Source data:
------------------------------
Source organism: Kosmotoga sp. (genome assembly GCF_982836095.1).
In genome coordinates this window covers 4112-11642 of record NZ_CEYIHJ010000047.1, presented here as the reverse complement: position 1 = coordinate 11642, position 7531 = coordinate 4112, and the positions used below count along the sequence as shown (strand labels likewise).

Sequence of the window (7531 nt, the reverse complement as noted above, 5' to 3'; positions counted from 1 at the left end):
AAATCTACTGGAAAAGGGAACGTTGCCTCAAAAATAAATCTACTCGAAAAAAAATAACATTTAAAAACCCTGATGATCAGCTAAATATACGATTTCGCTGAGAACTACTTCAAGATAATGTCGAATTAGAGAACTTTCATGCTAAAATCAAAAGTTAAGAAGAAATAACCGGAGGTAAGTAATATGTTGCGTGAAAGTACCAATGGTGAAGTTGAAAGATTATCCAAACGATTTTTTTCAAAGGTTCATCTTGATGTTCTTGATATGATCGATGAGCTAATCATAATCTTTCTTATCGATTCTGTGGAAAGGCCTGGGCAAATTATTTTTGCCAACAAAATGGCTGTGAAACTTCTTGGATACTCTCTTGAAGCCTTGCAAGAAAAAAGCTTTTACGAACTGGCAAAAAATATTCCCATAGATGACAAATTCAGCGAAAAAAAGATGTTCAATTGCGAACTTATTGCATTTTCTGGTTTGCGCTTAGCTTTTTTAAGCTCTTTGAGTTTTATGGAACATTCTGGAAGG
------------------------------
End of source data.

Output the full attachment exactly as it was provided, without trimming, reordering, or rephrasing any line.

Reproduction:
Source organism: Kosmotoga sp. (genome assembly GCF_982836095.1).
In genome coordinates this window covers 4112-11642 of record NZ_CEYIHJ010000047.1, presented here as the reverse complement: position 1 = coordinate 11642, position 7531 = coordinate 4112, and the positions used below count along the sequence as shown (strand labels likewise).

Sequence of the window (7531 nt, the reverse complement as noted above, 5' to 3'; positions counted from 1 at the left end):
AAATCTACTGGAAAAGGGAACGTTGCCTCAAAAATAAATCTACTCGAAAAAAAATAACATTTAAAAACCCTGATGATCAGCTAAATATACGATTTCGCTGAGAACTACTTCAAGATAATGTCGAATTAGAGAACTTTCATGCTAAAATCAAAAGTTAAGAAGAAATAACCGGAGGTAAGTAATATGTTGCGTGAAAGTACCAATGGTGAAGTTGAAAGATTATCCAAACGATTTTTTTCAAAGGTTCATCTTGATGTTCTTGATATGATCGATGAGCTAATCATAATCTTTCTTATCGATTCTGTGGAAAGGCCTGGGCAAATTATTTTTGCCAACAAAATGGCTGTGAAACTTCTTGGATACTCTCTTGAAGCCTTGCAAGAAAAAAGCTTTTACGAACTGGCAAAAAATATTCCCATAGATGACAAATTCAGCGAAAAAAAGATGTTCAATTGCGAACTTATTGCATTTTCTGGTTTGCGCTTAGCTTTTTTAAGCTCTTTGAGTTTTATGGAACATTCTGGAAGG